ASTANA – To counter what some believe to be an underrepresentation of Kazakh art internationally, the International Art Development Association (IADA) created an “Invisible Pavilion” entitled “Protagonists” on the sidelines of the May 1-10 Venice Biennale, where Kazakh and Central Asian artists were able to exhibit their work and their culture.
“Since the independence of Kazakhstan, we have never had our own pavilion,” explained one of IADA’s founders, Dina Baitassova. “It is quite a disappointing fact for a country that aims to be one the most developed countries globally, but it actually motivates young artists and art specialists to change this,” she said.
“Protagonists” was set up to showcase young artists at work, as well as to hold workshops, discussions and presentations in the format of an artists’ studio.
This is the second time the IADA, a nonprofit organisation for promoting European and Central Asian artists, has held a pavilion at the Venice Biennale. “This time we decided to bring seven cutting-edge young artists for workshops around the idea of the ‘invisible pavilion’ and ‘Protagonists,’ pushing them to create in the context of the given place and time,” Baitassova said. “So actually, it wasn’t presented in a form of a temporary show in a space but as a series of performances on San Erasmo Island, where the artists lived, and in the city of Venice during the opening of the biennale. They tried to be spontaneous, to act and to react to a problem, to make themselves visible, to become protagonists of contemporary art.”
The concept of the invisible pavilion was proposed by French art critic and curator Paul Ardenne, Baitassova said. The pavilion would give Kazakhstan’s young, contemporary, but often unrecognised artists a place to be visible, even while outside of the velvet rope. As for ‘Protagonists,’ that was suggested by French performance artist Sarah Trouche, Baitassova said.
Trouche has travelled to Kazakhstan twice for IADA art residencies, and worked with Protagonist’s exhibitors. “For some of them it was their first performance experience. She stimulated artists to experience performance and pushed them to think on who they are and what they wanted to show, what they have to say in this specific context,” Baitassova said.
Aza Shadenova, one of the artists featured in Kazakhstan’s invisible pavilion, said one of their goals was to find ways of making themselves visible, and their individual and group performances supported this.
“The idea of the performance was to prepare the ground for our future Kazakh pavilion,” she said. “The artists got linked and connected to each other by the throat with one rope. Each of us had a bucket, [and] we took the water from the canal and slowly spread out the water between us. Then we moved and started splashing the water from the buckets into the ground – something you’ll see Kazakh grandmothers do before sweeping their backyards. That was the group performance, which brought loads of attention as it interacted with the visitors that were walking to different pavilions. … It was a 20 minute action which made a contextual point for our invisible Kazakh pavilion and brought the attention we needed.”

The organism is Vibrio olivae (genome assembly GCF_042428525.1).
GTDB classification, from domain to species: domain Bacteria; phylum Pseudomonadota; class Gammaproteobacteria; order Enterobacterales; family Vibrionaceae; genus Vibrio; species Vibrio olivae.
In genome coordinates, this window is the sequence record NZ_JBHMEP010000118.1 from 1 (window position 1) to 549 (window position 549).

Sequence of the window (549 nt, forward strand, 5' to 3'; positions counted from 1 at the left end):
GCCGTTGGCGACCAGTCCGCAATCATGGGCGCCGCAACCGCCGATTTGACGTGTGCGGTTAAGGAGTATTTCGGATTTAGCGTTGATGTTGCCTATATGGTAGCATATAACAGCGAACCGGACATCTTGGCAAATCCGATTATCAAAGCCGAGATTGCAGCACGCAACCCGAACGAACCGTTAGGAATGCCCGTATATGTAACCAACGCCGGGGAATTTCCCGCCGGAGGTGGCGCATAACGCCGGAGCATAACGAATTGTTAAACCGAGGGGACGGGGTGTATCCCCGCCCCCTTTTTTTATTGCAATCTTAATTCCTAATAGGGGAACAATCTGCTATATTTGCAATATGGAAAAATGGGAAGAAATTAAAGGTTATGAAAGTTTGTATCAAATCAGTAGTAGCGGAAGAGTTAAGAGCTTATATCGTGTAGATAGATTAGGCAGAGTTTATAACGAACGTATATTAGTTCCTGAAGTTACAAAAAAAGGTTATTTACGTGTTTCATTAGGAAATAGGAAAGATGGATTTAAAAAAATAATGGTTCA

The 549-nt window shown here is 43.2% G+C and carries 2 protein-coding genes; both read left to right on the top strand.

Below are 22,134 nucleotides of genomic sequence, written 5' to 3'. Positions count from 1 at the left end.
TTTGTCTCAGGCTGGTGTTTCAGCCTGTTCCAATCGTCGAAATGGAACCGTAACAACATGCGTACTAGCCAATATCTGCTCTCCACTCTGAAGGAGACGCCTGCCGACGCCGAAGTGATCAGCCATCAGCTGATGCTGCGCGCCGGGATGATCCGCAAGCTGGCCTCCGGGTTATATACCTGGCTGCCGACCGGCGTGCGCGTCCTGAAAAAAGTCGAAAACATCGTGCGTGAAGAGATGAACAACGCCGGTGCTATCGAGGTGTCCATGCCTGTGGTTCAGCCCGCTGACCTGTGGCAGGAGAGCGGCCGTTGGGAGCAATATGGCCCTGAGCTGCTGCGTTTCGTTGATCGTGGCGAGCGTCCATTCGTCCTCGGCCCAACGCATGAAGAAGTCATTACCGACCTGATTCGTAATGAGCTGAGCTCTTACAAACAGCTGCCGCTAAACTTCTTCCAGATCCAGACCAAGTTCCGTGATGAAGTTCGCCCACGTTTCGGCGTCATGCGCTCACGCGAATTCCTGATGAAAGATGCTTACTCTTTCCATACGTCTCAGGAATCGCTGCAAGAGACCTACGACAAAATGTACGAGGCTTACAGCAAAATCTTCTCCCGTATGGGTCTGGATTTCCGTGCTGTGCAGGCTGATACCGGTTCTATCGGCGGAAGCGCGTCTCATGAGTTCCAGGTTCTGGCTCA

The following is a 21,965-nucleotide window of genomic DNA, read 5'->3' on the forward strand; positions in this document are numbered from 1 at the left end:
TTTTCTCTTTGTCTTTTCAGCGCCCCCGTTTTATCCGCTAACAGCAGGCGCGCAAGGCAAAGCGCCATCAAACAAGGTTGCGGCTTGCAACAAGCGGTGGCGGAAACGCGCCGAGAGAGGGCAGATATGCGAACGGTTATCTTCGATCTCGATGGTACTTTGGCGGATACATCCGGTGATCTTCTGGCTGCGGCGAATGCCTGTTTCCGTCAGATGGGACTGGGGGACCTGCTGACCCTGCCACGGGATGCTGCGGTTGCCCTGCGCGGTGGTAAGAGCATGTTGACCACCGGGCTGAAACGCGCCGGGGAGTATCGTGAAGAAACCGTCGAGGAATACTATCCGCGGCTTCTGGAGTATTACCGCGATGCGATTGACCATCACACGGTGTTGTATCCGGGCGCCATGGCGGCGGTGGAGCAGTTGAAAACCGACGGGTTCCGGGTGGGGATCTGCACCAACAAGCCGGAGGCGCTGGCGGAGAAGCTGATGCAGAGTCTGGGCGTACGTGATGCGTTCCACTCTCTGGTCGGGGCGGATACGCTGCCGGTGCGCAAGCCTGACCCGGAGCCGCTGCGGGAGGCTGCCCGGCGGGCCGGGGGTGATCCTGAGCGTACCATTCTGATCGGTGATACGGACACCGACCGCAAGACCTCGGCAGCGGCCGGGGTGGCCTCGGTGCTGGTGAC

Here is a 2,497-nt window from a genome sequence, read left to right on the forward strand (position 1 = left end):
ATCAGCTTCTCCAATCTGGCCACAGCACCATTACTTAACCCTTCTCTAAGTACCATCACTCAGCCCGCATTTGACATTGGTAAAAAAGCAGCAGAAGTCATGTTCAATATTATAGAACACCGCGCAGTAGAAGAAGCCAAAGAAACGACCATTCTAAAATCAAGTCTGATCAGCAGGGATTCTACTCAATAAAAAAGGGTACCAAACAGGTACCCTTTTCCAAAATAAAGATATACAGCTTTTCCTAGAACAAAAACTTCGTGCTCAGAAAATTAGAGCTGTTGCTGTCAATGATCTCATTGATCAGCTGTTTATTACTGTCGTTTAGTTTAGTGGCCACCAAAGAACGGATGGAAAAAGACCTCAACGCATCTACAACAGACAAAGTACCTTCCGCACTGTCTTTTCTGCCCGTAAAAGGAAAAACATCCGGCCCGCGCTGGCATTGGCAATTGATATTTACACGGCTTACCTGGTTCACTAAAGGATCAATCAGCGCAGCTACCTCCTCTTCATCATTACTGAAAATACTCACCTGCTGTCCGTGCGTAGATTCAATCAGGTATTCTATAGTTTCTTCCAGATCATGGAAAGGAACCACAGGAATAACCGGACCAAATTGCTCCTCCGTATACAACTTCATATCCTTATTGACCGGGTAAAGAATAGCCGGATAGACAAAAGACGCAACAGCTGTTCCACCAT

There can be a burden in coming from a relatively unknown region, and a tension between presenting an individual vision while hoping to promote a broader regional understanding. “Protagonists” was designed to balance the lack of a Kazakhstan or Central Asian Pavilion this year, but individual artists were free to signify the region or not, Baitassova said.
“It was never my priority to show my ethnicity in my work up until I moved to Europe, to London,” Shadenova said. “The thing is, I’ve found this new love for my motherland from the distance, which then affected my work as an artist. Before moving here, I was always concentrating in moving forward with European thinking, and putting aside my ethnicity. But being brought up by my Kazakh family, born in Uzbekistan and living in Kyrgyzstan, I got unintentionally confused with my background, and this inspired me to try to work and use this rich Central Asian mix in my work.”
In addition to introducing the world to Kazakh art, the biennale was a chance to introduce Kazakh artists to Venice, Baitassova said. Most of the artists they invited were young, and only Shadenova had taken part in the Venice Biennale before, she said. “I think it’s really important to feel the city of Venice, which creates its special context, vibes and energy. It was also very important to make this project at the opening of the biennale because it’s a perfect chance to meet all the most important curators, artists and gallery owners and generally to see what is presented at the international level of art. It was a kind of pilot project for preparing the future pavilion.”
IADA expects Kazakhstan to have its own pavilion as soon as 2017 – they have been working toward that for two years, Baitassova said. “There is a real need for a developing country to show that it has achievements not only on the economic or agricultural level, but also in contemporary culture. There are a lot of talented, strong artists in the region that deserve to be represented on such an international platform. I think that government should support this idea and contribute to this ambitious project.”
Artists included in the Invisible Pavilion of Kazakhstan this year were Shadenova, Askhat Akhmediyarov, Kamilla Gabdullina, Syrlybek Bekbotayev, Ada Yu, Assel Kadyrkhanova and Alpamys Batyrov.